4. Heading “Training of employees and some subcontractors’ employees)”: Using the articles by Wong-On-Wing, Guo, Li, Yang (2007) and any study by Kaplan and Norton involving their “Strategy Map”, provide information and evidence to support your Statement 5 cause 2. Also provide what is needed as mentioned in your director’s Reply 5 related to the director’s second and third questions about your balanced scorecard implementation statement.

 

5. Heading “The quality of the parts from our suppliers from overseas”: Assume JAN’s suppliers are based in New Zealand, China, and Malaysia. Using the article by Chong M. Lau and Jerome Caby, (2010) provide information and evidence from that study to make directors aware of possible limitations to the goal mentioned under Statement 5 cause 1 from Sholihin, et al (2011) study. Also, explain why the findings of Lau and Caby (2010) may have implications or limitations on overcoming the cause 3 problem in your Statement 5. You also may wish to use supplementary e-readings for Topic 6 week 1 from Hofstede’s Cultural dimensions; in particular the individualism and power distance.

General format and presentation criteria

6. Your report should contain the necessary evidence, be your interpretation of the information and your deductive and inductive reasoning to support your discussion. The information in your conclusions must be derived from your discussion in your analysis (body of the report) and your recommendations must be derived from your conclusions.

7. Providing a professional presentation (e.g., proof-reading and using the appropriate format, referencing and presentation).

 

A Brief Explanation about how ABM can be used for cost reduction.

Activity-based management (ABM) is a system-wide, integrated approach that focuses management’s attention on activities with the objective of improving customer value and achieving profit by providing this customer value. The Process-value analyses are the operational processes of activity-based management and contain (1) a driver analysis, (2) an activity analysis, and (3) performance measurement. Driver analysis have a focus on cost reduction and identify what causes activity costs. An activity analysis identifies which activities are undertaken. It determines how many people perform the activities, identifies the time and resources required to perform the activities, and gives an assessment of the value of the activities to the organisation. This value assessment includes a recommendation to maintain the activities that add value and to reduce or eliminate non-value added activities. Performance measurements are related to activities to monitor progress towards achieving the recommendations.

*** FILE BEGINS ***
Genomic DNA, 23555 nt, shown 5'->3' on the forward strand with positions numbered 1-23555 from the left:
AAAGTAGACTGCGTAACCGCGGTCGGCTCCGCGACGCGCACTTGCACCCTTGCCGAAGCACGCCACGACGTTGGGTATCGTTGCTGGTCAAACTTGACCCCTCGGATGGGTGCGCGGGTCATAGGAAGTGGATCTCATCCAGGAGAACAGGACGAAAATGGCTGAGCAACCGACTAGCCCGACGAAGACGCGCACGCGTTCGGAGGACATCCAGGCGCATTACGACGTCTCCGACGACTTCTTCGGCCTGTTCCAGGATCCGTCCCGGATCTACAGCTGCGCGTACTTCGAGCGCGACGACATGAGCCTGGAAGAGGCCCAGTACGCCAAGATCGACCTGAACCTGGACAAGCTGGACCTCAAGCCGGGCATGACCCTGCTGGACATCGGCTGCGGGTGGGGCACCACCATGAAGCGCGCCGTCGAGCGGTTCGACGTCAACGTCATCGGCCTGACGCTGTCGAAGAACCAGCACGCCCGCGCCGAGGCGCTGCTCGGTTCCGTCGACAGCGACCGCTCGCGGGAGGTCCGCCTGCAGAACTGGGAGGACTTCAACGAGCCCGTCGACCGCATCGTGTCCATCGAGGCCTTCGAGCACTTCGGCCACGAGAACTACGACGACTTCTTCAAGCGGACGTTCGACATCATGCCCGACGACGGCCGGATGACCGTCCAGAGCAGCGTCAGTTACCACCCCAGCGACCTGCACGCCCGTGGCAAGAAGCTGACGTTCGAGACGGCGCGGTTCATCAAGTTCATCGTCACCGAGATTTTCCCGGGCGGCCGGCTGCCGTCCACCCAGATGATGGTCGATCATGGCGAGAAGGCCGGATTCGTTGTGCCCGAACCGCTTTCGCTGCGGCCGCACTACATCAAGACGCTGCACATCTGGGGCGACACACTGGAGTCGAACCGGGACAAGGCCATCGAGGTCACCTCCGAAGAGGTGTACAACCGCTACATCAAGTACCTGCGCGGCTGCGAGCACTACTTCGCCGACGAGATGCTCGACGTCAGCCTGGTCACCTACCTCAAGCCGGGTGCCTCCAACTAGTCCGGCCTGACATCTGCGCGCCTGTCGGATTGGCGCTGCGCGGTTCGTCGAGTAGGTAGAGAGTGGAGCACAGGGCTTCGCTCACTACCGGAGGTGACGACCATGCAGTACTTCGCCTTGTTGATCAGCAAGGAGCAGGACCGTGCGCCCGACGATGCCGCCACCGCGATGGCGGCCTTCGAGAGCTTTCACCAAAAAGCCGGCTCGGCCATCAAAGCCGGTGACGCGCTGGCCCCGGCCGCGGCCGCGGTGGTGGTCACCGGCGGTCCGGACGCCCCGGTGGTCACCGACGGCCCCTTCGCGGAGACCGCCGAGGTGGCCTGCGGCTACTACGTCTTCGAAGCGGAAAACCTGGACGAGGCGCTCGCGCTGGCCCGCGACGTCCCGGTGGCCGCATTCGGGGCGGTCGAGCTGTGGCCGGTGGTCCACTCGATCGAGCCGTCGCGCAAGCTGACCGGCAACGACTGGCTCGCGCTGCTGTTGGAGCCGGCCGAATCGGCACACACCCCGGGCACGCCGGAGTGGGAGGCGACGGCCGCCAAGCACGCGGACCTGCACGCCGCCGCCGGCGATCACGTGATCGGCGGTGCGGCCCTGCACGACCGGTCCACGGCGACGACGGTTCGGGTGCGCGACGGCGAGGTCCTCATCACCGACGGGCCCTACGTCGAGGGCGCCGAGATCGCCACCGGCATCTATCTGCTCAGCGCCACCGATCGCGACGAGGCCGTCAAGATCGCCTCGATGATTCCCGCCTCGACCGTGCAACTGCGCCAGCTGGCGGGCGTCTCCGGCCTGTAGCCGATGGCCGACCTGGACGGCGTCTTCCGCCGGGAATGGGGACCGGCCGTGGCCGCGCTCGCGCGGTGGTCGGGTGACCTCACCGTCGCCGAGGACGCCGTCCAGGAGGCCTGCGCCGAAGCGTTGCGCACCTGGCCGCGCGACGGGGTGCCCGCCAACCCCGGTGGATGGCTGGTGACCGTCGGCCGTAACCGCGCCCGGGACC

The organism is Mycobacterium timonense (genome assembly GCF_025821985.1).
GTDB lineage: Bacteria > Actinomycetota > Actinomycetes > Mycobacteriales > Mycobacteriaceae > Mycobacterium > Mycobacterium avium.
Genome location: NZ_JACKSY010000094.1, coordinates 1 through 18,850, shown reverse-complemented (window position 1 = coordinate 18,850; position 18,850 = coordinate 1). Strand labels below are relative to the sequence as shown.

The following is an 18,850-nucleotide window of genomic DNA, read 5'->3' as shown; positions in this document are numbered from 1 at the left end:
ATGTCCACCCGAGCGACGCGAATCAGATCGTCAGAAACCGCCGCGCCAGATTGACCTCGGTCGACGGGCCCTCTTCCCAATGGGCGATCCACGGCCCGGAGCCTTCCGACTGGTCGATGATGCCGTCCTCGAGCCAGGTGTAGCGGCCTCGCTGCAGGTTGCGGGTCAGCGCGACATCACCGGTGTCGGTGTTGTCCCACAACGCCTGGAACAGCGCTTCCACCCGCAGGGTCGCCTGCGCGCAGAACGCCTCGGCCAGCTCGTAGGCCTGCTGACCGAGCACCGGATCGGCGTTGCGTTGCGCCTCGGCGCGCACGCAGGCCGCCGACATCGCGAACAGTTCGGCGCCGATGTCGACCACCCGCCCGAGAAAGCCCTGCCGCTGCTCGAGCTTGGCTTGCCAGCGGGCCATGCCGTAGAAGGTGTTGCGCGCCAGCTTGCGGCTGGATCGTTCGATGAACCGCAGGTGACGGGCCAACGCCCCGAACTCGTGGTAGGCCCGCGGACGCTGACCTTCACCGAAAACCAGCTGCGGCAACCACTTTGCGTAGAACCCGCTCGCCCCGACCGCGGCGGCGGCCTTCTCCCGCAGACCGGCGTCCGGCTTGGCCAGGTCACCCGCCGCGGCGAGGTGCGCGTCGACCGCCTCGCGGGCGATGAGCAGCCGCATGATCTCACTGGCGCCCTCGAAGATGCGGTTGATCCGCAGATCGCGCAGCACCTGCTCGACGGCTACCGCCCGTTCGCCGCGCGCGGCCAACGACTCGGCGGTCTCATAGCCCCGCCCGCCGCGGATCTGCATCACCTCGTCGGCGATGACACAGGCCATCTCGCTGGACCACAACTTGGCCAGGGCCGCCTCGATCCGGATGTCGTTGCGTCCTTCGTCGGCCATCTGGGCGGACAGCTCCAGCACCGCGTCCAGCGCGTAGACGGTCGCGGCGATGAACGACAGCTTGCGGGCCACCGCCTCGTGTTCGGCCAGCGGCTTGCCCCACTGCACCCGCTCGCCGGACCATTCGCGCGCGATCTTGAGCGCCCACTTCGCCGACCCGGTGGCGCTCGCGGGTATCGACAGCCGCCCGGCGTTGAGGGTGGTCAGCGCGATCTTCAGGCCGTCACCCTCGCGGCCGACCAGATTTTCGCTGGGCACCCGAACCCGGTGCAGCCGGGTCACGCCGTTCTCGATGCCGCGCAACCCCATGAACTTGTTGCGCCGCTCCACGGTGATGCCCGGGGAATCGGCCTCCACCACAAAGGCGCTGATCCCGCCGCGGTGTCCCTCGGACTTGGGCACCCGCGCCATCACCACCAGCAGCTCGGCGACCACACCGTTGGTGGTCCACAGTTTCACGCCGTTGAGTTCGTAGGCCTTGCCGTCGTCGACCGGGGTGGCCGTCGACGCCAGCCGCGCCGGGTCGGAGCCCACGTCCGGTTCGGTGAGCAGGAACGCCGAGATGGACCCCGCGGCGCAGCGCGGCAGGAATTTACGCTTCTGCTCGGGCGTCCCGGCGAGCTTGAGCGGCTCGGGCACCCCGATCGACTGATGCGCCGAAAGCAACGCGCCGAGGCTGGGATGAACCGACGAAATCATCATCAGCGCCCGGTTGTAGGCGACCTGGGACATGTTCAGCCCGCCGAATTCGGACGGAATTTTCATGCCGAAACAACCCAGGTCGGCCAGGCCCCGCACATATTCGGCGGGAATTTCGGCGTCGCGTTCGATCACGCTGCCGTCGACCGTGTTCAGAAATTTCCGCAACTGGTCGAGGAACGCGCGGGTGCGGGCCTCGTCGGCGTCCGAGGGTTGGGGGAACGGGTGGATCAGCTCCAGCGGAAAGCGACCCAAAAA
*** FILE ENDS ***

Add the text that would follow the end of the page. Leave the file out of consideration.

Activities necessary to remain in business or add value from the customers’ perspective are called value-added activities. All other activities are considered unnecessary and are referred to as non-value-added activities. Reordering parts, expediting production, and reworking because of defective parts are all examples of non-value-added activities. Other examples include warranty work, handling customer complaints, and reporting defects. Non-value-added activities can exist anywhere in an organisation.
The following activities are often cited as wasteful and unnecessary in manufacturing organisation’s operations:
Scheduling activities means the time and resources used to determine when different products have access to processes (or when and how many setups must be done) and how much will be produced.
Moving activities means the time and resources used to move raw materials, work in process, and finished goods from one department to another.
Waiting time means the time wasted in the next process waiting for raw materials to be delivered or work in process completed by the previous process.
Inspecting activities means the time and resources spent to ensure that the product meets specifications.
Storing activity means the time and resources used to hold a good or raw material in inventory.